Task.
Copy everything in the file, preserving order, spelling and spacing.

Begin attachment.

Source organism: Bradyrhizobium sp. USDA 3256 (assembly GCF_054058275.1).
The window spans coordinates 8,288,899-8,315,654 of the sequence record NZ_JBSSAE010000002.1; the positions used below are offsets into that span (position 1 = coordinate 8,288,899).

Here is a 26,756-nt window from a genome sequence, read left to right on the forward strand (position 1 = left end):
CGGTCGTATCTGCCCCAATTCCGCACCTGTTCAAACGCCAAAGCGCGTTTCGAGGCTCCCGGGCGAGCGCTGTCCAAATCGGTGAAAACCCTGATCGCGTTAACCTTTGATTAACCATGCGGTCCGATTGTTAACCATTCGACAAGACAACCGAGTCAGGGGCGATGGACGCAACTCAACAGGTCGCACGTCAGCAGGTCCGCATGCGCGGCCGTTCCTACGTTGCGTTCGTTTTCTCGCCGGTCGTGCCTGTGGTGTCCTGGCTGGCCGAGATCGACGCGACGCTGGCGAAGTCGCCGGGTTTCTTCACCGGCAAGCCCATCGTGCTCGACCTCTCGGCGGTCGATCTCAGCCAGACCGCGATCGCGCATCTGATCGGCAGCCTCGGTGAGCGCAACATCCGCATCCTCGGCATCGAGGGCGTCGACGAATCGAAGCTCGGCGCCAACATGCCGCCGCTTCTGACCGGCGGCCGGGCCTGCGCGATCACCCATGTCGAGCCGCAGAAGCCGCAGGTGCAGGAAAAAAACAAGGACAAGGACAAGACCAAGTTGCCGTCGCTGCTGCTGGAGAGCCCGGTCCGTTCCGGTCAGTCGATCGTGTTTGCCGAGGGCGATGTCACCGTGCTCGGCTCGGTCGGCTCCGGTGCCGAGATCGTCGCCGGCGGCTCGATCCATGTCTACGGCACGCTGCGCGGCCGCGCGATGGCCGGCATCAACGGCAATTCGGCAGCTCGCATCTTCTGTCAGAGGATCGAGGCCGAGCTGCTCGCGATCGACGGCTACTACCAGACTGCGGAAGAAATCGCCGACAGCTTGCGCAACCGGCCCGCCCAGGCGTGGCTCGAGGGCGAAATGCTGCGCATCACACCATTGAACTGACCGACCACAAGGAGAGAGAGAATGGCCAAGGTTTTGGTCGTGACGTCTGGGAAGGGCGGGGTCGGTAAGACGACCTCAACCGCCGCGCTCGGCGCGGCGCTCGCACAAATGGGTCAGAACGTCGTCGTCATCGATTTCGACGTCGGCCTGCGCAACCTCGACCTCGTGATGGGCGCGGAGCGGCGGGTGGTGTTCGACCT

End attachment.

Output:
Source organism: Bradyrhizobium sp. USDA 3256 (assembly GCF_054058275.1).
The window spans coordinates 8,288,899-8,315,654 of the sequence record NZ_JBSSAE010000002.1; the positions used below are offsets into that span (position 1 = coordinate 8,288,899).

Here is a 26,756-nt window from a genome sequence, read left to right on the forward strand (position 1 = left end):
CGGTCGTATCTGCCCCAATTCCGCACCTGTTCAAACGCCAAAGCGCGTTTCGAGGCTCCCGGGCGAGCGCTGTCCAAATCGGTGAAAACCCTGATCGCGTTAACCTTTGATTAACCATGCGGTCCGATTGTTAACCATTCGACAAGACAACCGAGTCAGGGGCGATGGACGCAACTCAACAGGTCGCACGTCAGCAGGTCCGCATGCGCGGCCGTTCCTACGTTGCGTTCGTTTTCTCGCCGGTCGTGCCTGTGGTGTCCTGGCTGGCCGAGATCGACGCGACGCTGGCGAAGTCGCCGGGTTTCTTCACCGGCAAGCCCATCGTGCTCGACCTCTCGGCGGTCGATCTCAGCCAGACCGCGATCGCGCATCTGATCGGCAGCCTCGGTGAGCGCAACATCCGCATCCTCGGCATCGAGGGCGTCGACGAATCGAAGCTCGGCGCCAACATGCCGCCGCTTCTGACCGGCGGCCGGGCCTGCGCGATCACCCATGTCGAGCCGCAGAAGCCGCAGGTGCAGGAAAAAAACAAGGACAAGGACAAGACCAAGTTGCCGTCGCTGCTGCTGGAGAGCCCGGTCCGTTCCGGTCAGTCGATCGTGTTTGCCGAGGGCGATGTCACCGTGCTCGGCTCGGTCGGCTCCGGTGCCGAGATCGTCGCCGGCGGCTCGATCCATGTCTACGGCACGCTGCGCGGCCGCGCGATGGCCGGCATCAACGGCAATTCGGCAGCTCGCATCTTCTGTCAGAGGATCGAGGCCGAGCTGCTCGCGATCGACGGCTACTACCAGACTGCGGAAGAAATCGCCGACAGCTTGCGCAACCGGCCCGCCCAGGCGTGGCTCGAGGGCGAAATGCTGCGCATCACACCATTGAACTGACCGACCACAAGGAGAGAGAGAATGGCCAAGGTTTTGGTCGTGACGTCTGGGAAGGGCGGGGTCGGTAAGACGACCTCAACCGCCGCGCTCGGCGCGGCGCTCGCACAAATGGGTCAGAACGTCGTCGTCATCGATTTCGACGTCGGCCTGCGCAACCTCGACCTCGTGATGGGCGCGGAGCGGCGGGTGGTGTTCGACCT